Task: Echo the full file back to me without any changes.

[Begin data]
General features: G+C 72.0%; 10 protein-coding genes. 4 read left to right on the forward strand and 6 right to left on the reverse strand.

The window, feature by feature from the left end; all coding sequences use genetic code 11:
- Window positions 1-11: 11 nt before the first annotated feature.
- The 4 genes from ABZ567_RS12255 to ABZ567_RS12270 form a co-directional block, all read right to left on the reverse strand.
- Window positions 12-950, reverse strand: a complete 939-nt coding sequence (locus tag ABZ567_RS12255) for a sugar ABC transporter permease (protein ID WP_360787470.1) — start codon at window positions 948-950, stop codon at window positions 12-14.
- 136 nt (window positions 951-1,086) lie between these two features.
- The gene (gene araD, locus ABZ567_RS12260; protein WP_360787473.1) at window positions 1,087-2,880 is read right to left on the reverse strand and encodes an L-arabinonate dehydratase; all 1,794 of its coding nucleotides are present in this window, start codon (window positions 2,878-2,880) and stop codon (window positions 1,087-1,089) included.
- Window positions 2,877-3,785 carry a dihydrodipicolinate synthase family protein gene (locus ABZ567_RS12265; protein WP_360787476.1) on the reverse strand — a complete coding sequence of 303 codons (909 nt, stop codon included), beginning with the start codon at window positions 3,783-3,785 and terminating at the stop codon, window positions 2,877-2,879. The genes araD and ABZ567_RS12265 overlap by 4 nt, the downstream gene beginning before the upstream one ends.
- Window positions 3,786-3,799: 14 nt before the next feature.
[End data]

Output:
General features: G+C 72.0%; 10 protein-coding genes. 4 read left to right on the forward strand and 6 right to left on the reverse strand.

The window, feature by feature from the left end; all coding sequences use genetic code 11:
- Window positions 1-11: 11 nt before the first annotated feature.
- The 4 genes from ABZ567_RS12255 to ABZ567_RS12270 form a co-directional block, all read right to left on the reverse strand.
- Window positions 12-950, reverse strand: a complete 939-nt coding sequence (locus tag ABZ567_RS12255) for a sugar ABC transporter permease (protein ID WP_360787470.1) — start codon at window positions 948-950, stop codon at window positions 12-14.
- 136 nt (window positions 951-1,086) lie between these two features.
- The gene (gene araD, locus ABZ567_RS12260; protein WP_360787473.1) at window positions 1,087-2,880 is read right to left on the reverse strand and encodes an L-arabinonate dehydratase; all 1,794 of its coding nucleotides are present in this window, start codon (window positions 2,878-2,880) and stop codon (window positions 1,087-1,089) included.
- Window positions 2,877-3,785 carry a dihydrodipicolinate synthase family protein gene (locus ABZ567_RS12265; protein WP_360787476.1) on the reverse strand — a complete coding sequence of 303 codons (909 nt, stop codon included), beginning with the start codon at window positions 3,783-3,785 and terminating at the stop codon, window positions 2,877-2,879. The genes araD and ABZ567_RS12265 overlap by 4 nt, the downstream gene beginning before the upstream one ends.
- Window positions 3,786-3,799: 14 nt before the next feature.